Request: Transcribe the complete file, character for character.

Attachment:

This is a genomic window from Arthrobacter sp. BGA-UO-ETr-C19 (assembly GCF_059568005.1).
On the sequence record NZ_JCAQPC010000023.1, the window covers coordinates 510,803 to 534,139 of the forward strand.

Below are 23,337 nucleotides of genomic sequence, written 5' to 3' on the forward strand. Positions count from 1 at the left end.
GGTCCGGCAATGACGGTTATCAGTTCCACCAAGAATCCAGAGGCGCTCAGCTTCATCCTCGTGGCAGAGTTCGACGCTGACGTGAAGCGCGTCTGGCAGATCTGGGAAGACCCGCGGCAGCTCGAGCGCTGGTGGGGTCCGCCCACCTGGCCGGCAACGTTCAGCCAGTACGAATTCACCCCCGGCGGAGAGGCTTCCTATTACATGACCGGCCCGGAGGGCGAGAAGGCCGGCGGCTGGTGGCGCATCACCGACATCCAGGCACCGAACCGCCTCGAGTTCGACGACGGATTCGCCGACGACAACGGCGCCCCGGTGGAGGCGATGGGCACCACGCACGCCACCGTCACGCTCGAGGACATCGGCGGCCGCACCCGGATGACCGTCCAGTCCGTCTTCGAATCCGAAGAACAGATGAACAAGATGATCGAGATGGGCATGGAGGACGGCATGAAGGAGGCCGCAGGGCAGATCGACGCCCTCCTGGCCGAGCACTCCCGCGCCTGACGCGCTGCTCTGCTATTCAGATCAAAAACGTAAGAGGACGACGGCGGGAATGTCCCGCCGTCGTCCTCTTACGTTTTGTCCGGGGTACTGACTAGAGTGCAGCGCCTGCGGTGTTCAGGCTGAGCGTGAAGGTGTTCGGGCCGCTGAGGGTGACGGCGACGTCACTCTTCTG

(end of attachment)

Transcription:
This is a genomic window from Arthrobacter sp. BGA-UO-ETr-C19 (assembly GCF_059568005.1).
On the sequence record NZ_JCAQPC010000023.1, the window covers coordinates 510,803 to 534,139 of the forward strand.

Below are 23,337 nucleotides of genomic sequence, written 5' to 3' on the forward strand. Positions count from 1 at the left end.
GGTCCGGCAATGACGGTTATCAGTTCCACCAAGAATCCAGAGGCGCTCAGCTTCATCCTCGTGGCAGAGTTCGACGCTGACGTGAAGCGCGTCTGGCAGATCTGGGAAGACCCGCGGCAGCTCGAGCGCTGGTGGGGTCCGCCCACCTGGCCGGCAACGTTCAGCCAGTACGAATTCACCCCCGGCGGAGAGGCTTCCTATTACATGACCGGCCCGGAGGGCGAGAAGGCCGGCGGCTGGTGGCGCATCACCGACATCCAGGCACCGAACCGCCTCGAGTTCGACGACGGATTCGCCGACGACAACGGCGCCCCGGTGGAGGCGATGGGCACCACGCACGCCACCGTCACGCTCGAGGACATCGGCGGCCGCACCCGGATGACCGTCCAGTCCGTCTTCGAATCCGAAGAACAGATGAACAAGATGATCGAGATGGGCATGGAGGACGGCATGAAGGAGGCCGCAGGGCAGATCGACGCCCTCCTGGCCGAGCACTCCCGCGCCTGACGCGCTGCTCTGCTATTCAGATCAAAAACGTAAGAGGACGACGGCGGGAATGTCCCGCCGTCGTCCTCTTACGTTTTGTCCGGGGTACTGACTAGAGTGCAGCGCCTGCGGTGTTCAGGCTGAGCGTGAAGGTGTTCGGGCCGCTGAGGGTGACGGCGACGTCACTCTTCTG